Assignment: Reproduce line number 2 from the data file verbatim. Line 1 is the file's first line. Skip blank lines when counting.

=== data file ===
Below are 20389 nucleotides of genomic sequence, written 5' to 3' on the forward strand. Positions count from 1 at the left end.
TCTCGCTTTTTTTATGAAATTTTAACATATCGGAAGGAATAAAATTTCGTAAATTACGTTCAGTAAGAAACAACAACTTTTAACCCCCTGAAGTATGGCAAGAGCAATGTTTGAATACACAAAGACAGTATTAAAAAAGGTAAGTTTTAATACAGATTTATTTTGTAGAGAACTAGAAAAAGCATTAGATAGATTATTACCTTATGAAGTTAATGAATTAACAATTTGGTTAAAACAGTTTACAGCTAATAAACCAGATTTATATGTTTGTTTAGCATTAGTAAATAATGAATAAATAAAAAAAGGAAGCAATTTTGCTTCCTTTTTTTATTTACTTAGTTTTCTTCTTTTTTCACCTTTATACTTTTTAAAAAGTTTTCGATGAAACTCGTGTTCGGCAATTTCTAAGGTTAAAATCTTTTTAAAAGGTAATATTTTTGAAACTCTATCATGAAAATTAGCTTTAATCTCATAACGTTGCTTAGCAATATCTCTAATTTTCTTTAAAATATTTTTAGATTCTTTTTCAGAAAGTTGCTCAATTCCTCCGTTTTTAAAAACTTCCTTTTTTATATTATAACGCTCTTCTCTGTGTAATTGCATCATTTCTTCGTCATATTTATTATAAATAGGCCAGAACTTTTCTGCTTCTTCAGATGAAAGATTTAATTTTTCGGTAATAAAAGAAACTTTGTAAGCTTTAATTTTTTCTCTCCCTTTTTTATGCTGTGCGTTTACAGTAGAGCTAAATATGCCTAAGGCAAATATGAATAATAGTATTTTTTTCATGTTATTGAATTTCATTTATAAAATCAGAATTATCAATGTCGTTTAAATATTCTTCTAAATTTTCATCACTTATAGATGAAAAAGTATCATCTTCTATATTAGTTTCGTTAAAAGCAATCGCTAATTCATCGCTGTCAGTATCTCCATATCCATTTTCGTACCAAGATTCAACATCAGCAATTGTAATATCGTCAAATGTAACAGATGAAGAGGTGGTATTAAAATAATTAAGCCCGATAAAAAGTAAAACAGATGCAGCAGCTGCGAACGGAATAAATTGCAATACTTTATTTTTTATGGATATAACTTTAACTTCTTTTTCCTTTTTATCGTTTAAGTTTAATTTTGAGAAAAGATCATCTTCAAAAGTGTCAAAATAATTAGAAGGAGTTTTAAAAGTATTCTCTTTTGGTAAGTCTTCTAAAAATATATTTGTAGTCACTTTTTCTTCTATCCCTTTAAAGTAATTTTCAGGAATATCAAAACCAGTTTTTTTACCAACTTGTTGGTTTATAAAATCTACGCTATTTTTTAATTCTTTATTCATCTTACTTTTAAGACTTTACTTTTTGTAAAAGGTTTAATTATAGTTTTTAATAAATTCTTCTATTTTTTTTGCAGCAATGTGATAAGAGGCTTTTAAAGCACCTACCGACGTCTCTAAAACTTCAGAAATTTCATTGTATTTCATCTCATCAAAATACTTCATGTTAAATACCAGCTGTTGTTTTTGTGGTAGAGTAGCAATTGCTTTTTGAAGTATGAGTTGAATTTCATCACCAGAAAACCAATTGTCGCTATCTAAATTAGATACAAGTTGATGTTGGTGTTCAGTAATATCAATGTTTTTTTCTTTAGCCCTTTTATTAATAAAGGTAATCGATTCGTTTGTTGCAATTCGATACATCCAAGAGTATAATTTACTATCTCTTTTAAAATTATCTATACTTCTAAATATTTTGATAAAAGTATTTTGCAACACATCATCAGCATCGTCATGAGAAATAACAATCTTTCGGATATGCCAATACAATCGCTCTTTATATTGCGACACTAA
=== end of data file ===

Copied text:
TCTCGCTTTTTTTATGAAATTTTAACATATCGGAAGGAATAAAATTTCGTAAATTACGTTCAGTAAGAAACAACAACTTTTAACCCCCTGAAGTATGGCAAGAGCAATGTTTGAATACACAAAGACAGTATTAAAAAAGGTAAGTTTTAATACAGATTTATTTTGTAGAGAACTAGAAAAAGCATTAGATAGATTATTACCTTATGAAGTTAATGAATTAACAATTTGGTTAAAACAGTTTACAGCTAATAAACCAGATTTATATGTTTGTTTAGCATTAGTAAATAATGAATAAATAAAAAAAGGAAGCAATTTTGCTTCCTTTTTTTATTTACTTAGTTTTCTTCTTTTTTCACCTTTATACTTTTTAAAAAGTTTTCGATGAAACTCGTGTTCGGCAATTTCTAAGGTTAAAATCTTTTTAAAAGGTAATATTTTTGAAACTCTATCATGAAAATTAGCTTTAATCTCATAACGTTGCTTAGCAATATCTCTAATTTTCTTTAAAATATTTTTAGATTCTTTTTCAGAAAGTTGCTCAATTCCTCCGTTTTTAAAAACTTCCTTTTTTATATTATAACGCTCTTCTCTGTGTAATTGCATCATTTCTTCGTCATATTTATTATAAATAGGCCAGAACTTTTCTGCTTCTTCAGATGAAAGATTTAATTTTTCGGTAATAAAAGAAACTTTGTAAGCTTTAATTTTTTCTCTCCCTTTTTTATGCTGTGCGTTTACAGTAGAGCTAAATATGCCTAAGGCAAATATGAATAATAGTATTTTTTTCATGTTATTGAATTTCATTTATAAAATCAGAATTATCAATGTCGTTTAAATATTCTTCTAAATTTTCATCACTTATAGATGAAAAAGTATCATCTTCTATATTAGTTTCGTTAAAAGCAATCGCTAATTCATCGCTGTCAGTATCTCCATATCCATTTTCGTACCAAGATTCAACATCAGCAATTGTAATATCGTCAAATGTAACAGATGAAGAGGTGGTATTAAAATAATTAAGCCCGATAAAAAGTAAAACAGATGCAGCAGCTGCGAACGGAATAAATTGCAATACTTTATTTTTTATGGATATAACTTTAACTTCTTTTTCCTTTTTATCGTTTAAGTTTAATTTTGAGAAAAGATCATCTTCAAAAGTGTCAAAATAATTAGAAGGAGTTTTAAAAGTATTCTCTTTTGGTAAGTCTTCTAAAAATATATTTGTAGTCACTTTTTCTTCTATCCCTTTAAAGTAATTTTCAGGAATATCAAAACCAGTTTTTTTACCAACTTGTTGGTTTATAAAATCTACGCTATTTTTTAATTCTTTATTCATCTTACTTTTAAGACTTTACTTTTTGTAAAAGGTTTAATTATAGTTTTTAATAAATTCTTCTATTTTTTTTGCAGCAATGTGATAAGAGGCTTTTAAAGCACCTACCGACGTCTCTAAAACTTCAGAAATTTCATTGTATTTCATCTCATCAAAATACTTCATGTTAAATACCAGCTGTTGTTTTTGTGGTAGAGTAGCAATTGCTTTTTGAAGTATGAGTTGAATTTCATCACCAGAAAACCAATTGTCGCTATCTAAATTAGATACAAGTTGATGTTGGTGTTCAGTAATATCAATGTTTTTTTCTTTAGCCCTTTTATTAATAAAGGTAATCGATTCGTTTGTTGCAATTCGATACATCCAAGAGTATAATTTACTATCTCTTTTAAAATTATCTATACTTCTAAATATTTTGATAAAAGTATTTTGCAACACATCATCAGCATCGTCATGAGAAATAACAATCTTTCGGATATGCCAATACAATCGCTCTTTATATTGCGACACTAA